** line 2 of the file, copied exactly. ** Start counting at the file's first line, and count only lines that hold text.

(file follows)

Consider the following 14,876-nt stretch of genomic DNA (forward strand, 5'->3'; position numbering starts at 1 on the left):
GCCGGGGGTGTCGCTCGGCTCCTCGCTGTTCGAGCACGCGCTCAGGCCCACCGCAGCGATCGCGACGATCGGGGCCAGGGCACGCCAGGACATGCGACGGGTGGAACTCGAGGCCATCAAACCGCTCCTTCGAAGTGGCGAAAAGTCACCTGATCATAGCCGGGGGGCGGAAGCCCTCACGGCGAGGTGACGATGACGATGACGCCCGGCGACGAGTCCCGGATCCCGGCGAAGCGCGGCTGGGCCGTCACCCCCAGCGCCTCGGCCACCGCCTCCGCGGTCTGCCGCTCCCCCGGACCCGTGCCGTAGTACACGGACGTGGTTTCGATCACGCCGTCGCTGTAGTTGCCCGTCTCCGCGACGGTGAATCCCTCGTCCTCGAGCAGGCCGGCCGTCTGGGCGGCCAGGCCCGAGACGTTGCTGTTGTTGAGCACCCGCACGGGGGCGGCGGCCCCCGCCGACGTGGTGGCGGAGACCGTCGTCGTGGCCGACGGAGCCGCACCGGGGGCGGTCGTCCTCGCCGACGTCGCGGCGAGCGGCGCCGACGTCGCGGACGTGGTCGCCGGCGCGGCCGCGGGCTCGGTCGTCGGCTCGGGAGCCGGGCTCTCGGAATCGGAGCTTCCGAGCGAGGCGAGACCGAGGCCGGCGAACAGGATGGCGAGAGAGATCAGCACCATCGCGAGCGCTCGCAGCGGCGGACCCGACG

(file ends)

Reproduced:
GCCGGGGGTGTCGCTCGGCTCCTCGCTGTTCGAGCACGCGCTCAGGCCCACCGCAGCGATCGCGACGATCGGGGCCAGGGCACGCCAGGACATGCGACGGGTGGAACTCGAGGCCATCAAACCGCTCCTTCGAAGTGGCGAAAAGTCACCTGATCATAGCCGGGGGGCGGAAGCCCTCACGGCGAGGTGACGATGACGATGACGCCCGGCGACGAGTCCCGGATCCCGGCGAAGCGCGGCTGGGCCGTCACCCCCAGCGCCTCGGCCACCGCCTCCGCGGTCTGCCGCTCCCCCGGACCCGTGCCGTAGTACACGGACGTGGTTTCGATCACGCCGTCGCTGTAGTTGCCCGTCTCCGCGACGGTGAATCCCTCGTCCTCGAGCAGGCCGGCCGTCTGGGCGGCCAGGCCCGAGACGTTGCTGTTGTTGAGCACCCGCACGGGGGCGGCGGCCCCCGCCGACGTGGTGGCGGAGACCGTCGTCGTGGCCGACGGAGCCGCACCGGGGGCGGTCGTCCTCGCCGACGTCGCGGCGAGCGGCGCCGACGTCGCGGACGTGGTCGCCGGCGCGGCCGCGGGCTCGGTCGTCGGCTCGGGAGCCGGGCTCTCGGAATCGGAGCTTCCGAGCGAGGCGAGACCGAGGCCGGCGAACAGGATGGCGAGAGAGATCAGCACCATCGCGAGCGCTCGCAGCGGCGGACCCGACG